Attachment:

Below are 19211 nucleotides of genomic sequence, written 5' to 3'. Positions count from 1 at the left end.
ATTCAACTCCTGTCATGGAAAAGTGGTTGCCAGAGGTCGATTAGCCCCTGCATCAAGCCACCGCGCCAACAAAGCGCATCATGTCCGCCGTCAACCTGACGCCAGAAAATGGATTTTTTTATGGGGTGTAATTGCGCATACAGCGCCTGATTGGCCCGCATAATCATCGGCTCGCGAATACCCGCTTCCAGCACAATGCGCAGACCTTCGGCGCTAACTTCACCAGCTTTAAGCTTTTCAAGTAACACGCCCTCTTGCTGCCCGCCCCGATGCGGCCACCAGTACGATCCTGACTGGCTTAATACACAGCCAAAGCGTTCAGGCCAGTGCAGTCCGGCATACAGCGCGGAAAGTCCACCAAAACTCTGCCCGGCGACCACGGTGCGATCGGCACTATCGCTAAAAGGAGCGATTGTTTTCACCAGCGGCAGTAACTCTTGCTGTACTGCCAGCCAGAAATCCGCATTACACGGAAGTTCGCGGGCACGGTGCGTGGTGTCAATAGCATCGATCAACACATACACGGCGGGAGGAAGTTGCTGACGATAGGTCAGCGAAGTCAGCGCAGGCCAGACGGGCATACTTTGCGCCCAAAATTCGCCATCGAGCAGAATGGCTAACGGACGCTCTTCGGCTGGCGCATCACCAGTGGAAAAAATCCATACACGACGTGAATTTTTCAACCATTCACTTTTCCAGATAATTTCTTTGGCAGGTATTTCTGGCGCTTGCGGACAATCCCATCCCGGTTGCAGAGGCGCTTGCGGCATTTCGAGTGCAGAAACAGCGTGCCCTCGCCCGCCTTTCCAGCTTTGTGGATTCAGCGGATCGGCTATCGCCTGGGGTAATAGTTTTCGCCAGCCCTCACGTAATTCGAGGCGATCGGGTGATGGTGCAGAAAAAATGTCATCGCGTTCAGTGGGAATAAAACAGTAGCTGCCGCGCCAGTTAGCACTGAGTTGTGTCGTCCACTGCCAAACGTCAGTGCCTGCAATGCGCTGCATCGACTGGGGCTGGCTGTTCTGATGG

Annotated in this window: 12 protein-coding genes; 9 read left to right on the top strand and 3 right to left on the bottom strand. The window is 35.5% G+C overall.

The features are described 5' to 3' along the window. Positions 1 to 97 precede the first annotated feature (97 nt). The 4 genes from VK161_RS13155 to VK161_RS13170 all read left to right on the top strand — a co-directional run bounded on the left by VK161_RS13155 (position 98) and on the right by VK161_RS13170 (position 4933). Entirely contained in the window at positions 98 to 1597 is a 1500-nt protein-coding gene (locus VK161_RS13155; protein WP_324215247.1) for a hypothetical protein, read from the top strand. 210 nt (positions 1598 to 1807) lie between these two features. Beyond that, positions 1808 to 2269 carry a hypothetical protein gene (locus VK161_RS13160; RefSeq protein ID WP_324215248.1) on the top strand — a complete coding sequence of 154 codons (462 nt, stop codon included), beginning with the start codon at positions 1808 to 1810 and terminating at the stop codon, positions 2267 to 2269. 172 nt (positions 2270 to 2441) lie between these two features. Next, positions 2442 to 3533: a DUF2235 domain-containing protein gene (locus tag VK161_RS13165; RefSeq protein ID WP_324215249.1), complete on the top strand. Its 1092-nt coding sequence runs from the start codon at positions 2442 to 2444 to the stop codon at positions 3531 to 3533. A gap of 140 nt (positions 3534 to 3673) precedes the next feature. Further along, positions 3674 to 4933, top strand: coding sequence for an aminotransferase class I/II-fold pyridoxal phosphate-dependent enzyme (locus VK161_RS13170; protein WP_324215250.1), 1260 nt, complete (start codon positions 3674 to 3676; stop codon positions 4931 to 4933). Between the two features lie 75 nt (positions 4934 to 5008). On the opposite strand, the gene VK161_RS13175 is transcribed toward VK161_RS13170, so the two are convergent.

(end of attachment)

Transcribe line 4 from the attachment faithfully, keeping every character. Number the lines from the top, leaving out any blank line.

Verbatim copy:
The features are described 5' to 3' along the window. Positions 1 to 97 precede the first annotated feature (97 nt). The 4 genes from VK161_RS13155 to VK161_RS13170 all read left to right on the top strand — a co-directional run bounded on the left by VK161_RS13155 (position 98) and on the right by VK161_RS13170 (position 4933). Entirely contained in the window at positions 98 to 1597 is a 1500-nt protein-coding gene (locus VK161_RS13155; protein WP_324215247.1) for a hypothetical protein, read from the top strand. 210 nt (positions 1598 to 1807) lie between these two features. Beyond that, positions 1808 to 2269 carry a hypothetical protein gene (locus VK161_RS13160; RefSeq protein ID WP_324215248.1) on the top strand — a complete coding sequence of 154 codons (462 nt, stop codon included), beginning with the start codon at positions 1808 to 1810 and terminating at the stop codon, positions 2267 to 2269. 172 nt (positions 2270 to 2441) lie between these two features. Next, positions 2442 to 3533: a DUF2235 domain-containing protein gene (locus tag VK161_RS13165; RefSeq protein ID WP_324215249.1), complete on the top strand. Its 1092-nt coding sequence runs from the start codon at positions 2442 to 2444 to the stop codon at positions 3531 to 3533. A gap of 140 nt (positions 3534 to 3673) precedes the next feature. Further along, positions 3674 to 4933, top strand: coding sequence for an aminotransferase class I/II-fold pyridoxal phosphate-dependent enzyme (locus VK161_RS13170; protein WP_324215250.1), 1260 nt, complete (start codon positions 3674 to 3676; stop codon positions 4931 to 4933). Between the two features lie 75 nt (positions 4934 to 5008). On the opposite strand, the gene VK161_RS13175 is transcribed toward VK161_RS13170, so the two are convergent.